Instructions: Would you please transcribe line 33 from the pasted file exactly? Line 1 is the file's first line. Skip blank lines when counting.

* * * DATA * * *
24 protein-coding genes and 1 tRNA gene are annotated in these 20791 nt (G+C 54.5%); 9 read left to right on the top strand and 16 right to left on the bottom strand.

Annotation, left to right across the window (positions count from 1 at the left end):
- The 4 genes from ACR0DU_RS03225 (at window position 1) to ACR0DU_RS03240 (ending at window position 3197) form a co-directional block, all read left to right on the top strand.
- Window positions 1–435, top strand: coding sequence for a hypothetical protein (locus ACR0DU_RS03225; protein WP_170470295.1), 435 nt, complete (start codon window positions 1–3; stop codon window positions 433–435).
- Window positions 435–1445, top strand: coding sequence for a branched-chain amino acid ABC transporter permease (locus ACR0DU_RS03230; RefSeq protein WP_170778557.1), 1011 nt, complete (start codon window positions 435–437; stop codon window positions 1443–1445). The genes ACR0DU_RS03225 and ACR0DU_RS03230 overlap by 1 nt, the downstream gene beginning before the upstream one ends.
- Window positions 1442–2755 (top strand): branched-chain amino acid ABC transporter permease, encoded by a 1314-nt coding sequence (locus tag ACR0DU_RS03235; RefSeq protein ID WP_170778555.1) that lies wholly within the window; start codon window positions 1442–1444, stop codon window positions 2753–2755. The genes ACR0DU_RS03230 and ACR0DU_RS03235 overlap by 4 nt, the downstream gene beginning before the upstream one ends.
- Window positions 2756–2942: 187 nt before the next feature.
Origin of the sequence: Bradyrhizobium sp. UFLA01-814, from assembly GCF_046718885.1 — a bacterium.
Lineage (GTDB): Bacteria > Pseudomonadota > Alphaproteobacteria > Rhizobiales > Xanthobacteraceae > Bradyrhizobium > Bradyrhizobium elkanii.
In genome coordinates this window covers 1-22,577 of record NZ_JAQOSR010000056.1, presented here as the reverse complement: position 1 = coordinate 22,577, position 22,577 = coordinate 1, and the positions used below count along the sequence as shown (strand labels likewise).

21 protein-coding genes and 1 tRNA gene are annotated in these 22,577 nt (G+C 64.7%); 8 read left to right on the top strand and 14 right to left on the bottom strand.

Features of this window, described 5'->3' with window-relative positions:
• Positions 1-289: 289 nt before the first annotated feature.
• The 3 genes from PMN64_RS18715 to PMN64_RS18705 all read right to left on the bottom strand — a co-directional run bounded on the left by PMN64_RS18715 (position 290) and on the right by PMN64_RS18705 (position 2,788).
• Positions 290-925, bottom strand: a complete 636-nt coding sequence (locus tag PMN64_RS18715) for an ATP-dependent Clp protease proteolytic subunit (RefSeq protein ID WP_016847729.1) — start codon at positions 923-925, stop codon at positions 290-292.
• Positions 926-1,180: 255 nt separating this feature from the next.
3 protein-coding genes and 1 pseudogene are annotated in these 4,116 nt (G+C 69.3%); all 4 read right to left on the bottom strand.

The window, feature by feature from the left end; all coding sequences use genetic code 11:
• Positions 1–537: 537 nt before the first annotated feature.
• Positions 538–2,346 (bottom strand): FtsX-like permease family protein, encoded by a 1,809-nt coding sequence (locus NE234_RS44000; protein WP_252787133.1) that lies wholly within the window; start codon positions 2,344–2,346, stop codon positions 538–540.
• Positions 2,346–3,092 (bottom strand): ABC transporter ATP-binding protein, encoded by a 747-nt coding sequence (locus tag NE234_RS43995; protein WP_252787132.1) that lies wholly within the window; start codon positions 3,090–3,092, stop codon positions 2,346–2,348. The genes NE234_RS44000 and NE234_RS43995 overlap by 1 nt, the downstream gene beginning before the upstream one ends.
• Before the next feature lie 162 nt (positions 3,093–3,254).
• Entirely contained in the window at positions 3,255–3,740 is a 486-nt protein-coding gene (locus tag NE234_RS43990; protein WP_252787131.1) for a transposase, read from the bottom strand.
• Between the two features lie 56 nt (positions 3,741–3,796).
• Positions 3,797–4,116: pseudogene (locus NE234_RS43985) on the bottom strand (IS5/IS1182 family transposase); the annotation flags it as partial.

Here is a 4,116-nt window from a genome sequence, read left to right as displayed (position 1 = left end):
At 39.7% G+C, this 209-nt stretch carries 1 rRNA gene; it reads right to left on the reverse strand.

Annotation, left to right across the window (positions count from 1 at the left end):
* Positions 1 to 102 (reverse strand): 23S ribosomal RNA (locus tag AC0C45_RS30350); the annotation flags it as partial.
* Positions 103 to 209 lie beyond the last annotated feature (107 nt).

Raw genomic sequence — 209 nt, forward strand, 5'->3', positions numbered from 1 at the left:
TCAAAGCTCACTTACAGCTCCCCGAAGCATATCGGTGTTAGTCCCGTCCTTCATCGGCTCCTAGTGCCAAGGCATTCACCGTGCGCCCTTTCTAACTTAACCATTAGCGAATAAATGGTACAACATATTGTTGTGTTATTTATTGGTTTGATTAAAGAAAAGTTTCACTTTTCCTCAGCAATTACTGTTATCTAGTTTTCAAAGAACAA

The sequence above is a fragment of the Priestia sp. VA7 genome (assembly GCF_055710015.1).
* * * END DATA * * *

The sequence above is a fragment of the Priestia sp. VA7 genome (assembly GCF_055710015.1).